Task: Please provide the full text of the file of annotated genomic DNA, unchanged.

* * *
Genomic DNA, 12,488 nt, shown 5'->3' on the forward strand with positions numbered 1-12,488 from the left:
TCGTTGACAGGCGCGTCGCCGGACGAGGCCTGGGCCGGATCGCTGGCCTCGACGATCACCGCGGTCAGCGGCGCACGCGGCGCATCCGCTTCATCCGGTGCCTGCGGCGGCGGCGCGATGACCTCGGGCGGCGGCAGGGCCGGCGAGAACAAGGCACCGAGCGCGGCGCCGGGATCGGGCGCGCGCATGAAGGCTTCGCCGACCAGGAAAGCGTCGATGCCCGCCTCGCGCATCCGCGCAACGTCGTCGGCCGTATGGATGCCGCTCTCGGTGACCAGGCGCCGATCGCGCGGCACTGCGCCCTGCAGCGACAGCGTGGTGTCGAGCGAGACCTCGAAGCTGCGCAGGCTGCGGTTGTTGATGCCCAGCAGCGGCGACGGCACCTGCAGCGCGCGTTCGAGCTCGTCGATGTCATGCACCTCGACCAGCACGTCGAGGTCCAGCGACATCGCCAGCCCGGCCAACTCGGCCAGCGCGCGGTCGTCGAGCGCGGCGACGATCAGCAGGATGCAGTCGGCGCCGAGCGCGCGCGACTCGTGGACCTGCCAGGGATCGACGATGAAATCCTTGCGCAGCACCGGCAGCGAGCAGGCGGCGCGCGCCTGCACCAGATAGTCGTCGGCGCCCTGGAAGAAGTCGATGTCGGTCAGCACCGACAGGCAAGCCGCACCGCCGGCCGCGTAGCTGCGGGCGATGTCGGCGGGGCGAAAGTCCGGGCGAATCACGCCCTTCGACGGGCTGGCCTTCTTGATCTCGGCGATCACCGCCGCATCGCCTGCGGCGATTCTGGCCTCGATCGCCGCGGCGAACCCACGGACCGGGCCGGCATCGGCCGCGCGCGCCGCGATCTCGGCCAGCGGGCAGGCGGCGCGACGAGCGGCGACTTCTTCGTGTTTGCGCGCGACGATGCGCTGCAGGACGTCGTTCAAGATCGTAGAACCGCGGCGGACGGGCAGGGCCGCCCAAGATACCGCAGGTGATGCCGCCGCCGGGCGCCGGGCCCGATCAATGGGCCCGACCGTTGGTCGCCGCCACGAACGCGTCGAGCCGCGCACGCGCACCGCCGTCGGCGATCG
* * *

Genomic DNA, 12,488 nt, shown 5'->3' on the forward strand with positions numbered 1-12,488 from the left:
TCGTTGACAGGCGCGTCGCCGGACGAGGCCTGGGCCGGATCGCTGGCCTCGACGATCACCGCGGTCAGCGGCGCACGCGGCGCATCCGCTTCATCCGGTGCCTGCGGCGGCGGCGCGATGACCTCGGGCGGCGGCAGGGCCGGCGAGAACAAGGCACCGAGCGCGGCGCCGGGATCGGGCGCGCGCATGAAGGCTTCGCCGACCAGGAAAGCGTCGATGCCCGCCTCGCGCATCCGCGCAACGTCGTCGGCCGTATGGATGCCGCTCTCGGTGACCAGGCGCCGATCGCGCGGCACTGCGCCCTGCAGCGACAGCGTGGTGTCGAGCGAGACCTCGAAGCTGCGCAGGCTGCGGTTGTTGATGCCCAGCAGCGGCGACGGCACCTGCAGCGCGCGTTCGAGCTCGTCGATGTCATGCACCTCGACCAGCACGTCGAGGTCCAGCGACATCGCCAGCCCGGCCAACTCGGCCAGCGCGCGGTCGTCGAGCGCGGCGACGATCAGCAGGATGCAGTCGGCGCCGAGCGCGCGCGACTCGTGGACCTGCCAGGGATCGACGATGAAATCCTTGCGCAGCACCGGCAGCGAGCAGGCGGCGCGCGCCTGCACCAGATAGTCGTCGGCGCCCTGGAAGAAGTCGATGTCGGTCAGCACCGACAGGCAAGCCGCACCGCCGGCCGCGTAGCTGCGGGCGATGTCGGCGGGGCGAAAGTCCGGGCGAATCACGCCCTTCGACGGGCTGGCCTTCTTGATCTCGGCGATCACCGCCGCATCGCCTGCGGCGATTCTGGCCTCGATCGCCGCGGCGAACCCACGGACCGGGCCGGCATCGGCCGCGCGCGCCGCGATCTCGGCCAGCGGGCAGGCGGCGCGACGAGCGGCGACTTCTTCGTGTTTGCGCGCGACGATGCGCTGCAGGACGTCGTTCAAGATCGTAGAACCGCGGCGGACGGGCAGGGCCGCCCAAGATACCGCAGGTGATGCCGCCGCCGGGCGCCGGGCCCGATCAATGGGCCCGACCGTTGGTCGCCGCCACGAACGCGTCGAGCCGCGCACGCGCACCGCCGTCGGCGATCG